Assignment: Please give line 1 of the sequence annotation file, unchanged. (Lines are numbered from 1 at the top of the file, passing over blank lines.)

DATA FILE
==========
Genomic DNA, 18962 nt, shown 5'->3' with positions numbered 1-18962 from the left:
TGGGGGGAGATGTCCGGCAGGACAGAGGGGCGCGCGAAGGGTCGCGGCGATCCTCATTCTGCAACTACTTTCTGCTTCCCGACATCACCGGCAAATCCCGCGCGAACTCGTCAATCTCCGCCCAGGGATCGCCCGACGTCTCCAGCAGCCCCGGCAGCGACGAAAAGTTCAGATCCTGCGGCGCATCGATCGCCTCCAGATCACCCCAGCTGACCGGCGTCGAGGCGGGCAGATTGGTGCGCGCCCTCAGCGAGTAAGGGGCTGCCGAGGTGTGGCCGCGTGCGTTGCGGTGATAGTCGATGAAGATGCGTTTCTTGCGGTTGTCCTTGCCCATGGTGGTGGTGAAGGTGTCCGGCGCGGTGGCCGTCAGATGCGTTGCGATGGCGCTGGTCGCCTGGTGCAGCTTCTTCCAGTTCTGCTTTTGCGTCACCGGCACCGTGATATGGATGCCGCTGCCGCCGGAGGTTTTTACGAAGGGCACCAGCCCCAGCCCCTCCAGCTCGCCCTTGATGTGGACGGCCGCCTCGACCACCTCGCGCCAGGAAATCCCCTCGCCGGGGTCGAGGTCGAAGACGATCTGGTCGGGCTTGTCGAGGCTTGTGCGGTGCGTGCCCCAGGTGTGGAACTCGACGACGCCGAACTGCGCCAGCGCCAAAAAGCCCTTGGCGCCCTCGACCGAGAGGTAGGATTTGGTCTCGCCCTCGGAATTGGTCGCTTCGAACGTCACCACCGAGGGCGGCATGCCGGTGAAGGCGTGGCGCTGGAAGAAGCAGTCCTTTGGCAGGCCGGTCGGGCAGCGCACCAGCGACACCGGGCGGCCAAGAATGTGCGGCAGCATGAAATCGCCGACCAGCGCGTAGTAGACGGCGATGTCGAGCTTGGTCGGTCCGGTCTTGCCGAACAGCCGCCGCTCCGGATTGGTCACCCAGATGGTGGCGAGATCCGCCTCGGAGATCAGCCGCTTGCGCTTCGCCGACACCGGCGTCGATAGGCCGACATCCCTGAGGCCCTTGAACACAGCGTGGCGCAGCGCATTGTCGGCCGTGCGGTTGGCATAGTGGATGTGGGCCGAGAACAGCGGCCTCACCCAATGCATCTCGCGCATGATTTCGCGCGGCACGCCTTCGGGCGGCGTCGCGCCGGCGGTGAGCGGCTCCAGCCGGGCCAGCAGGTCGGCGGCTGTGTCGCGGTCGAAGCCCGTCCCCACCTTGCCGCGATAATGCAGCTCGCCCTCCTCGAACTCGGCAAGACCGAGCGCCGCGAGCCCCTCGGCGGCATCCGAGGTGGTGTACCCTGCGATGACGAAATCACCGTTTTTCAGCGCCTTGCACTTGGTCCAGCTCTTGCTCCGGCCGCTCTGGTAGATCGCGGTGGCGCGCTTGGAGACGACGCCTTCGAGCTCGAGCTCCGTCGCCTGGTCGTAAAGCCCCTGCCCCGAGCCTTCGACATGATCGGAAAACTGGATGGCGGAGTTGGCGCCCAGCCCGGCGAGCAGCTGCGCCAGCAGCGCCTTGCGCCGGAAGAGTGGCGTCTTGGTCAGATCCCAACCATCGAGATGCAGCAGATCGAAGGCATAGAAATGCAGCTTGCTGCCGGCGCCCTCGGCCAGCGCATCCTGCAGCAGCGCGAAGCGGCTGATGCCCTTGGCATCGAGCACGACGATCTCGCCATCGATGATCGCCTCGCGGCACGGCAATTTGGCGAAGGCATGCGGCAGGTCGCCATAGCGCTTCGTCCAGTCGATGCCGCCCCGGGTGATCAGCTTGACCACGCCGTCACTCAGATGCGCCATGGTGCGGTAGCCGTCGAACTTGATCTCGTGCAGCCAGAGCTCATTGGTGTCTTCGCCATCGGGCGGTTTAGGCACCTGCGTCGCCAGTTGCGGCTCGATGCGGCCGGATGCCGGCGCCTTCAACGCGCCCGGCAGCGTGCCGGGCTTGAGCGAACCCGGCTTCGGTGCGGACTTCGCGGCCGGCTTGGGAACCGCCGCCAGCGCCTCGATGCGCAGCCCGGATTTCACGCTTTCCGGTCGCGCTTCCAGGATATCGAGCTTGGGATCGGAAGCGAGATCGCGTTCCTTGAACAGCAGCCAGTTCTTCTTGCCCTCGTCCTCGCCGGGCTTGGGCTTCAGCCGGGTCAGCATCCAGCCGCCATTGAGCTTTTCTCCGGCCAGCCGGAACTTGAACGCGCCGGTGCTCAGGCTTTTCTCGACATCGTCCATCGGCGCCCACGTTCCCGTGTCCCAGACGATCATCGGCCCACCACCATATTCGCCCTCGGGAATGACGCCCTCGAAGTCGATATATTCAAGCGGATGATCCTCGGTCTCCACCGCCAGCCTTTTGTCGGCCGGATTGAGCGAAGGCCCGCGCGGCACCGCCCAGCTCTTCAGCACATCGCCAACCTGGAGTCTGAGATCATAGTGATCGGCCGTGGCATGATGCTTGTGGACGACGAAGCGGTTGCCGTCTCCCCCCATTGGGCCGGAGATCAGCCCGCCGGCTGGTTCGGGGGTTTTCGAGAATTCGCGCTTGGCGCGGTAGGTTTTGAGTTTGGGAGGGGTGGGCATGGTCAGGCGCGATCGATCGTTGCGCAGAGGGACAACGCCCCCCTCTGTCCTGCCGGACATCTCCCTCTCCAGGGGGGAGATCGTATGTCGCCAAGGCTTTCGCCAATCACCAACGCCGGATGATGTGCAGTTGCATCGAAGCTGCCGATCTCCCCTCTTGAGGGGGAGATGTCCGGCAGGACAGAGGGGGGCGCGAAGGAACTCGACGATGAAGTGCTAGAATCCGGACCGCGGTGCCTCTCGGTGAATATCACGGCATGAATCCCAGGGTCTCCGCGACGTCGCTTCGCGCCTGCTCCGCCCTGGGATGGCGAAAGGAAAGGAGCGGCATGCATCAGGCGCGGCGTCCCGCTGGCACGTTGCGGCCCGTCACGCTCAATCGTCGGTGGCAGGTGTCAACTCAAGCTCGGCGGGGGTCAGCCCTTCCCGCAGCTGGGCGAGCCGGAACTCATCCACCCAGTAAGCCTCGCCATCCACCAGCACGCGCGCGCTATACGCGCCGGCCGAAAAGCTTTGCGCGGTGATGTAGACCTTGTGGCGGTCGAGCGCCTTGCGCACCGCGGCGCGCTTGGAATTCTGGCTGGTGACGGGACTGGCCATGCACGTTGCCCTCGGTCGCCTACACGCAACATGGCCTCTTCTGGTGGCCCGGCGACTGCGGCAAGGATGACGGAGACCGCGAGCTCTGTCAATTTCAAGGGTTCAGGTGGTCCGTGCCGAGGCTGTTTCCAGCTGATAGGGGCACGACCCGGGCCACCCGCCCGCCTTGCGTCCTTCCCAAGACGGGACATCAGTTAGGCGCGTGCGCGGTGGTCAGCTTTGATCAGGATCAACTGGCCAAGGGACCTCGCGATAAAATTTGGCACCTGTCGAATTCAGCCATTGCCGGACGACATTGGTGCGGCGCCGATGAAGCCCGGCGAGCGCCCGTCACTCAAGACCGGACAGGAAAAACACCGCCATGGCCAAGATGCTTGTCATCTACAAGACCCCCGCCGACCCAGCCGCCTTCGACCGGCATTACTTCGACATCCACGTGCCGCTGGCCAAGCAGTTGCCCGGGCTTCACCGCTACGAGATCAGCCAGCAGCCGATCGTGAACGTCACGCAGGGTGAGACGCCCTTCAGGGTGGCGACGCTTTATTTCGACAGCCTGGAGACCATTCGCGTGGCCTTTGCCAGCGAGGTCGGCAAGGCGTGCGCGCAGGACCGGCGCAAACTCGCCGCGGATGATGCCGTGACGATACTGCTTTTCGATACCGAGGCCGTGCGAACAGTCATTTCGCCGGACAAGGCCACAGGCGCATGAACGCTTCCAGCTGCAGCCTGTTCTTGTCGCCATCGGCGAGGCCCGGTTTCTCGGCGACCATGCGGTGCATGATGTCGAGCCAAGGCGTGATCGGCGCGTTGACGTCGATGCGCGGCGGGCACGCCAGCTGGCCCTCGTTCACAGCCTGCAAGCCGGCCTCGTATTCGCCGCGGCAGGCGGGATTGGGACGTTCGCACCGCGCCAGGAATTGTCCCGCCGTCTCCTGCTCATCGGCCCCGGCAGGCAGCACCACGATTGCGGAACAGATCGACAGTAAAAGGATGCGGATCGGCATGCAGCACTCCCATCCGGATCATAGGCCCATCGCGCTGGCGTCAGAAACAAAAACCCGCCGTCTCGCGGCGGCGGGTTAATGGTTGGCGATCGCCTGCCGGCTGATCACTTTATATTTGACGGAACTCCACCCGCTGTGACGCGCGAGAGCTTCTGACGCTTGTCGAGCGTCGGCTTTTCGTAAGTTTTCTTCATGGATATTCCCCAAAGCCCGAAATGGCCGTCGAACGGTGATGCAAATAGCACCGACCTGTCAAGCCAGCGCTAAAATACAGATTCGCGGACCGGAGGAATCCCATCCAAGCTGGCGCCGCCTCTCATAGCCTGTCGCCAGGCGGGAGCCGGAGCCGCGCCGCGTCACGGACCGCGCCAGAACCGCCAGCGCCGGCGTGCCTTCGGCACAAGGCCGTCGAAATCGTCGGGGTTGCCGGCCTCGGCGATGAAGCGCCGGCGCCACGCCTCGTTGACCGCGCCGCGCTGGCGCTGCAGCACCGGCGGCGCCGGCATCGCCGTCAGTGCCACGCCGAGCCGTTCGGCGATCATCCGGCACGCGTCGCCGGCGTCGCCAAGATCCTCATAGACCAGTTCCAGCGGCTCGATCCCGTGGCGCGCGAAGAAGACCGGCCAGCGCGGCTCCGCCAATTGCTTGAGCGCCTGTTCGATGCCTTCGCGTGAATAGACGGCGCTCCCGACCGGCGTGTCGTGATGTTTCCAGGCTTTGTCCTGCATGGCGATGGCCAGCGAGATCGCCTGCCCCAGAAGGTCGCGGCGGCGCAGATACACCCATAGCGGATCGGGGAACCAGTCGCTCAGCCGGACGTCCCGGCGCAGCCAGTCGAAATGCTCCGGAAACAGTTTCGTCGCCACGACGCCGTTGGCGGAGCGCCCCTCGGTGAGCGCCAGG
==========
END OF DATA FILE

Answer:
Genomic DNA, 18962 nt, shown 5'->3' with positions numbered 1-18962 from the left: